A while back I mentioned that it is very hard to communicate tone in writing. Tabetha and I have started using smileys and other demi-words to communicate some tones, but sometimes talking in person is the only way to go.
Then, today, Tabetha mentioned that when you call something “junk” you don’t need any tone markers. If you call it stuff, products, or items, then you may also need/want to communicate your attitude toward that stuff. If you call it “junk” though, you have said it all in one word.
Then it hit me. That is what is missing from contemporary* English!
We used to have a huge vocabulary with many words that had very similar meanings, but they each carried a different shade of meaning. As we “simplified” our vocabulary we became more and more reliant on tone to carry the meaning that had previously been carried by a careful choice of words.
Tone makes a decent substitute in spoken English, but lack of tone in written English can be disastrous. And, even though tone makes a decent substitute in speech, it still falls short for people who are tone deaf. ** Although, I am not sure that these same people would be able to distinguish between different shades of meaning anyway.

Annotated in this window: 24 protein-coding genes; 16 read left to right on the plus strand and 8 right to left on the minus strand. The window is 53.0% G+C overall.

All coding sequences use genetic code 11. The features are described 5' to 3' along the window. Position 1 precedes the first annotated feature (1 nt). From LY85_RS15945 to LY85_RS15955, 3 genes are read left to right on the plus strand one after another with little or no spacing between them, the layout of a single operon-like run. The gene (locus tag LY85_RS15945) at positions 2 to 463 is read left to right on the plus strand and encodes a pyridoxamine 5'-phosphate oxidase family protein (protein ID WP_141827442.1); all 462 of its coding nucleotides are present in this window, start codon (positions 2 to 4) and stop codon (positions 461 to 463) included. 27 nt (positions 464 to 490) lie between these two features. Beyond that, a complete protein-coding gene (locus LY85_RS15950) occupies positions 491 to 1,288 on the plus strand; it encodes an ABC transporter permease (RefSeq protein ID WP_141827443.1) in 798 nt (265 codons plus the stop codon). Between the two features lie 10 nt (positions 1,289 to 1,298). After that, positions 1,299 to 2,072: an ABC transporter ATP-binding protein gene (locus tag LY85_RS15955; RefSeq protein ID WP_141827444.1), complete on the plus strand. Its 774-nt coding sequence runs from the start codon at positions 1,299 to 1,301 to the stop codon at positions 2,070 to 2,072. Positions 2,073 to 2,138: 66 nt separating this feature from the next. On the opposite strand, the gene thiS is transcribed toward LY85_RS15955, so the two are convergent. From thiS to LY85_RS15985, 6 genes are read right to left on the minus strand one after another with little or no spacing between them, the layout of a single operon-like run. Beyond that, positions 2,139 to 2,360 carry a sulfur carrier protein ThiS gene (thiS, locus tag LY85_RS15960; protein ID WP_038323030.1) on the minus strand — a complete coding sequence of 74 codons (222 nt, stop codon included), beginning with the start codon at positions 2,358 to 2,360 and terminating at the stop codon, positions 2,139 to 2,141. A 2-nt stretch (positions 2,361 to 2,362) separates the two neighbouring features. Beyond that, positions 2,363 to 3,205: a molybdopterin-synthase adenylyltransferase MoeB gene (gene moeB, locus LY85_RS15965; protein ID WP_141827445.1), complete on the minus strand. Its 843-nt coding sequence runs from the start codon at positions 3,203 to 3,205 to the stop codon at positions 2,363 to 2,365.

What do you think? Should we try to save the millions of English words that are skidding on the brink of extinction? Or maybe… should we create a whole new vocabulary where all the words are spelled correctly?
* For those unfamiliar with the post-modern dilemma: The early-to-mid 1900′s were so frequently referred to in print as the modern age, that when those things that were called modern became quite out-of-date, we had to invent a new term to describe fashion, philosophy, art, literature, architecture, and everything else that came after what we had named modern. These “new” things were frequently called post-modern, but now we are about to move even beyond post-modern.
So from the beginning of the post-modern age until now we have used the word contemporary to describe those things that are current at the time of writing, while being careful not to let it suffer the same fate as “modern”.
** Yes, this is a non-standard use of the phrase tone deaf, but hopefully this communicates the idea adequately if also a bit whimsically.